Award-winning physicist Penrose (The Road to Reality: A Complete Guide to the Laws of the Universe, 2006, etc.) challenges current theoretical models of the Big Bang.
The author reprises the discovery of the Doppler shift by Edwin Hubble, which established the fact that our universe was expanding at an increasing rate, and he explains how this allowed astronomers to extrapolate backward to a moment approximately 14 billion years ago “when the matter of the universe would have to have been all together at its starting point.” In 1964, the observation of the cosmic background radiation allowed scientists to elaborate a detailed model of the evolution of the universe, beginning in the fraction of a second after an explosive Big Bang. Penrose points out that this picture is problematic because it appears to violate the Second Law of Thermodynamics. Except for minor violations, entropy—a measure of disorder—always increases over time. At the instant of the Big Bang, entropy would be extremely high, then energy would be decreased as the universe entered its expansionary phase, elementary particles formed and gravity kicked in. The author suggests that what is called the Big Bang was not an explosion but a transition point from an earlier cycle of the universe. To resolve this theoretical conundrum, he suggests that in the far-distant future, stars and galaxies will be compressed into tremendously massive black holes that will clump together and ultimately disappear leaving only cosmic radiation in their wake, after which a new expansionary cycle will begin.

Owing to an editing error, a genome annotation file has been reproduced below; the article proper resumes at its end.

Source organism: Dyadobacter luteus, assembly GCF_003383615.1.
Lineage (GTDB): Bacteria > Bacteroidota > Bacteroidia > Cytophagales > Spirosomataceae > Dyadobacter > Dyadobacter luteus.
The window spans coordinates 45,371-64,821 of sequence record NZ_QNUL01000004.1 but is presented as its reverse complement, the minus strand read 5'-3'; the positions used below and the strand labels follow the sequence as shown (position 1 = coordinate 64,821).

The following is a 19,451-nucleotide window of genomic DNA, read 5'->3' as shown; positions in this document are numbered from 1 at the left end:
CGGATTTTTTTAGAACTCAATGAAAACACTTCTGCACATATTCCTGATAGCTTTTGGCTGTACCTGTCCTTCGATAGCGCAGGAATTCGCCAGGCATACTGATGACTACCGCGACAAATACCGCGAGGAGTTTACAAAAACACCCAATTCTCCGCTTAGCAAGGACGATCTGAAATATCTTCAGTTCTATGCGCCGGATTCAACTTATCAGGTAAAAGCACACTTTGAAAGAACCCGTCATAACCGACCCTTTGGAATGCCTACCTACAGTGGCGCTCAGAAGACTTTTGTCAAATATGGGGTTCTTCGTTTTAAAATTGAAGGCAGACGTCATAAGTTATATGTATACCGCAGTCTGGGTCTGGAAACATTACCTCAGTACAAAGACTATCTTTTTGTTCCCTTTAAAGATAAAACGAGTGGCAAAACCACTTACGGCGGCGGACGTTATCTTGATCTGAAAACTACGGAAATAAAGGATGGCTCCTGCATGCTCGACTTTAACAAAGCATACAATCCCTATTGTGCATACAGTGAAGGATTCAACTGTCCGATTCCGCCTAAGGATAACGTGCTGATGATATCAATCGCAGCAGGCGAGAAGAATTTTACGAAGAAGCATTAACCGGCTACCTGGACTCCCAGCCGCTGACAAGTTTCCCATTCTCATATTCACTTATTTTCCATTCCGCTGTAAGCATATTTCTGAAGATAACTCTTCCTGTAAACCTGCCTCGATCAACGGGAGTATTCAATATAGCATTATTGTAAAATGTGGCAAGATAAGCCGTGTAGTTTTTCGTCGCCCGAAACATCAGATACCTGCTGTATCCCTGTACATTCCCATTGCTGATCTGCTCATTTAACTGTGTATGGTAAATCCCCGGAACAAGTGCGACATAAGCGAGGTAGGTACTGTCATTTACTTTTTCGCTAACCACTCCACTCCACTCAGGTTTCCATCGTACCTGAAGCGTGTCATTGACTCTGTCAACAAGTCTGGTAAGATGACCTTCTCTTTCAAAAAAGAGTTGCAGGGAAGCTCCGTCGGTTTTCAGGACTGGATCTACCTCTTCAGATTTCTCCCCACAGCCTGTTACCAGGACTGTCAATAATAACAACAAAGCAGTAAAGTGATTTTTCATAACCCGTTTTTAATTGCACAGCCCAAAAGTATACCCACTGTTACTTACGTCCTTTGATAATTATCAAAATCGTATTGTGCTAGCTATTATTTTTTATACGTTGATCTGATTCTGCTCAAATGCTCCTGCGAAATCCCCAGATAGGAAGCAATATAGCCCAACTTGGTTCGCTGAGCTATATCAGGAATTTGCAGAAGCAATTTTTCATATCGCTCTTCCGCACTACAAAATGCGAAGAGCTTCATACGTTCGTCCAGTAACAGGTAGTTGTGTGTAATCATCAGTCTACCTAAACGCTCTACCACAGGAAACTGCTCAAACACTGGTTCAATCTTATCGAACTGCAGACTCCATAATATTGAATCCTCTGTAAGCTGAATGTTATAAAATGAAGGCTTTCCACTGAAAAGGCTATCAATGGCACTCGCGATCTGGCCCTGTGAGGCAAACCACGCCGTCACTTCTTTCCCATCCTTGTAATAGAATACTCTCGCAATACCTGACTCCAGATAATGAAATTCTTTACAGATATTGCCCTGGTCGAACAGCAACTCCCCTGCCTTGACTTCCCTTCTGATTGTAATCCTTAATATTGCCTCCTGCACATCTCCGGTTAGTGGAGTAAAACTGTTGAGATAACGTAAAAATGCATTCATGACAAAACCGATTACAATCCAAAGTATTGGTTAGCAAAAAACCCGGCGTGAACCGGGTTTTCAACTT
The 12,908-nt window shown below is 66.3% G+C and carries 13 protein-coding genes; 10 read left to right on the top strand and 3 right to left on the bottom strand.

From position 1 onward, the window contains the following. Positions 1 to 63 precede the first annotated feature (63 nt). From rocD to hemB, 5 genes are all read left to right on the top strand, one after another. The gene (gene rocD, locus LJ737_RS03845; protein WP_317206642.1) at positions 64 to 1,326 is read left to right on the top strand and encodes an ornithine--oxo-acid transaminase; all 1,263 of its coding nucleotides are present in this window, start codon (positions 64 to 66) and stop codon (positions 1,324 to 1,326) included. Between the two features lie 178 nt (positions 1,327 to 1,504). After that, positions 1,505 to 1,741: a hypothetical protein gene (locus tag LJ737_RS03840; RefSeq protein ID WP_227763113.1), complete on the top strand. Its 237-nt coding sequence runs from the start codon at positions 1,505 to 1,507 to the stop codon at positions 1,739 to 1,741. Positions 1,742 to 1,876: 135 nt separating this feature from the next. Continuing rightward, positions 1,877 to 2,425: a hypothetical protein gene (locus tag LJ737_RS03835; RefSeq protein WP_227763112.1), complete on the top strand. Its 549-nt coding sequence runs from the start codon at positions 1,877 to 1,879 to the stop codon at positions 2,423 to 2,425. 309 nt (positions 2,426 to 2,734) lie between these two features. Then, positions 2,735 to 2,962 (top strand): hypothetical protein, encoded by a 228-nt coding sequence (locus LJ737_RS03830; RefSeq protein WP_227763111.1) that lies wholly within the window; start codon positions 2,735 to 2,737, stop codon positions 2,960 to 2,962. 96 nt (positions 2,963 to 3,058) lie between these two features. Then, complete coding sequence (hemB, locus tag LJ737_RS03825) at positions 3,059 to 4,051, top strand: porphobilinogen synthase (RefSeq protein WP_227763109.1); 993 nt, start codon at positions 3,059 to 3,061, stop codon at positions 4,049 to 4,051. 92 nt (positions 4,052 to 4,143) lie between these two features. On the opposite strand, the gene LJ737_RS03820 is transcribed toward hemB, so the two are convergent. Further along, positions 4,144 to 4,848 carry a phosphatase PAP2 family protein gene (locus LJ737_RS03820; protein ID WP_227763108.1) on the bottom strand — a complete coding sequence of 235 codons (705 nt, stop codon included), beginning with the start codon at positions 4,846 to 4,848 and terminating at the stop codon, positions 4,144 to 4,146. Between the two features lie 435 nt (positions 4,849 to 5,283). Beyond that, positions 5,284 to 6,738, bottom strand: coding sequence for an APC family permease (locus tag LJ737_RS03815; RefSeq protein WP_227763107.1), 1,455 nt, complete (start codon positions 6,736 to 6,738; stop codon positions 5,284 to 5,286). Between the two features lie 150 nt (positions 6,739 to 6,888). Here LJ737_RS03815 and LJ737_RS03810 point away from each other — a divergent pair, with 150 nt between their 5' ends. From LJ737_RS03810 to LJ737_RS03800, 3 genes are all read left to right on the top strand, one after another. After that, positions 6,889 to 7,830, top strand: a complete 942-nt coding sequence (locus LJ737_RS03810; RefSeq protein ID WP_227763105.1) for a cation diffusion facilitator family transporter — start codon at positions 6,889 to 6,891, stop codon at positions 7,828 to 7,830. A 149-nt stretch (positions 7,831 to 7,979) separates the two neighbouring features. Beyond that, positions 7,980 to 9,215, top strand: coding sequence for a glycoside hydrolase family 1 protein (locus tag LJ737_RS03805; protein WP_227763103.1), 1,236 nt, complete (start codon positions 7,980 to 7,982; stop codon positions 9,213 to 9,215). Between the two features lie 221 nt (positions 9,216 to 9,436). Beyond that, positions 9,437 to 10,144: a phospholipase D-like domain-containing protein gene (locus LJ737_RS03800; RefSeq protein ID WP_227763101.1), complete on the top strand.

A controversial but intriguing theory that will challenge readers but is well worth the effort.